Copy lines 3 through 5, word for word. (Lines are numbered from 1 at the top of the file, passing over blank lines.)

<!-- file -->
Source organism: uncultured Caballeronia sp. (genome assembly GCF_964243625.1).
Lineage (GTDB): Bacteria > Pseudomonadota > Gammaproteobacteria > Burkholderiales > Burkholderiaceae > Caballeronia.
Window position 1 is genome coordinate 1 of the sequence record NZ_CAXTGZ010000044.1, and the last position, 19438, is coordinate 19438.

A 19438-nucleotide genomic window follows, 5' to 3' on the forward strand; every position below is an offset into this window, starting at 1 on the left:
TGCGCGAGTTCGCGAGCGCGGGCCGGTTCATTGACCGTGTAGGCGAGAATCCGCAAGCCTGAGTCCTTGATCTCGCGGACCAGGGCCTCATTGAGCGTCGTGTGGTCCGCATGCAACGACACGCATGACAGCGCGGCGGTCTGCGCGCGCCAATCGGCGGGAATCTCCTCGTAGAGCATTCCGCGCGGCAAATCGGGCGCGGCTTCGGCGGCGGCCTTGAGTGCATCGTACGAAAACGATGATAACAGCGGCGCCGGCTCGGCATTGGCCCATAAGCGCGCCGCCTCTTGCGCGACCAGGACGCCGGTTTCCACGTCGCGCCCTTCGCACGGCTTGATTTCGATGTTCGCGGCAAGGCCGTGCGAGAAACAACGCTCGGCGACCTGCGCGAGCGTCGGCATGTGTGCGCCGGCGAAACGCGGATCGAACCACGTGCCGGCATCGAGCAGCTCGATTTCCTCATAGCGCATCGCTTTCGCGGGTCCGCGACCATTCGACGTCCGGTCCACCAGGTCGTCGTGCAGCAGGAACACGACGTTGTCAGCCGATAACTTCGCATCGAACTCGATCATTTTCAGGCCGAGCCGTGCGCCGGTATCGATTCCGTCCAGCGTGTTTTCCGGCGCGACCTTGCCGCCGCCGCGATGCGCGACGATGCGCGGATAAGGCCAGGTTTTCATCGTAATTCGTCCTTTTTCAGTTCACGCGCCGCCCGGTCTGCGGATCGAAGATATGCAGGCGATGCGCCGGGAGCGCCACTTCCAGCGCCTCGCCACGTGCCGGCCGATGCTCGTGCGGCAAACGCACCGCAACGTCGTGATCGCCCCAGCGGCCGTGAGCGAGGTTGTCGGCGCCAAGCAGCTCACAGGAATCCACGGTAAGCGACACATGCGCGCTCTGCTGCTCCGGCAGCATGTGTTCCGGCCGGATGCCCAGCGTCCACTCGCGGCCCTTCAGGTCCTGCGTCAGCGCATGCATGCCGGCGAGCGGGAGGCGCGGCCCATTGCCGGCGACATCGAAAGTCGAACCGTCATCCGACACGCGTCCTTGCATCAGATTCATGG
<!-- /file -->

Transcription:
Window position 1 is genome coordinate 1 of the sequence record NZ_CAXTGZ010000044.1, and the last position, 19438, is coordinate 19438.

A 19438-nucleotide genomic window follows, 5' to 3' on the forward strand; every position below is an offset into this window, starting at 1 on the left:
TGCGCGAGTTCGCGAGCGCGGGCCGGTTCATTGACCGTGTAGGCGAGAATCCGCAAGCCTGAGTCCTTGATCTCGCGGACCAGGGCCTCATTGAGCGTCGTGTGGTCCGCATGCAACGACACGCATGACAGCGCGGCGGTCTGCGCGCGCCAATCGGCGGGAATCTCCTCGTAGAGCATTCCGCGCGGCAAATCGGGCGCGGCTTCGGCGGCGGCCTTGAGTGCATCGTACGAAAACGATGATAACAGCGGCGCCGGCTCGGCATTGGCCCATAAGCGCGCCGCCTCTTGCGCGACCAGGACGCCGGTTTCCACGTCGCGCCCTTCGCACGGCTTGATTTCGATGTTCGCGGCAAGGCCGTGCGAGAAACAACGCTCGGCGACCTGCGCGAGCGTCGGCATGTGTGCGCCGGCGAAACGCGGATCGAACCACGTGCCGGCATCGAGCAGCTCGATTTCCTCATAGCGCATCGCTTTCGCGGGTCCGCGACCATTCGACGTCCGGTCCACCAGGTCGTCGTGCAGCAGGAACACGACGTTGTCAGCCGATAACTTCGCATCGAACTCGATCATTTTCAGGCCGAGCCGTGCGCCGGTATCGATTCCGTCCAGCGTGTTTTCCGGCGCGACCTTGCCGCCGCCGCGATGCGCGACGATGCGCGGATAAGGCCAGGTTTTCATCGTAATTCGTCCTTTTTCAGTTCACGCGCCGCCCGGTCTGCGGATCGAAGATATGCAGGCGATGCGCCGGGAGCGCCACTTCCAGCGCCTCGCCACGTGCCGGCCGATGCTCGTGCGGCAAACGCACCGCAACGTCGTGATCGCCCCAGCGGCCGTGAGCGAGGTTGTCGGCGCCAAGCAGCTCACAGGAATCCACGGTAAGCGACACATGCGCGCTCTGCTGCTCCGGCAGCATGTGTTCCGGCCGGATGCCCAGCGTCCACTCGCGGCCCTTCAGGTCCTGCGTCAGCGCATGCATGCCGGCGAGCGGGAGGCGCGGCCCATTGCCGGCGACATCGAAAGTCGAACCGTCATCCGACACGCGTCCTTGCATCAGATTCATGG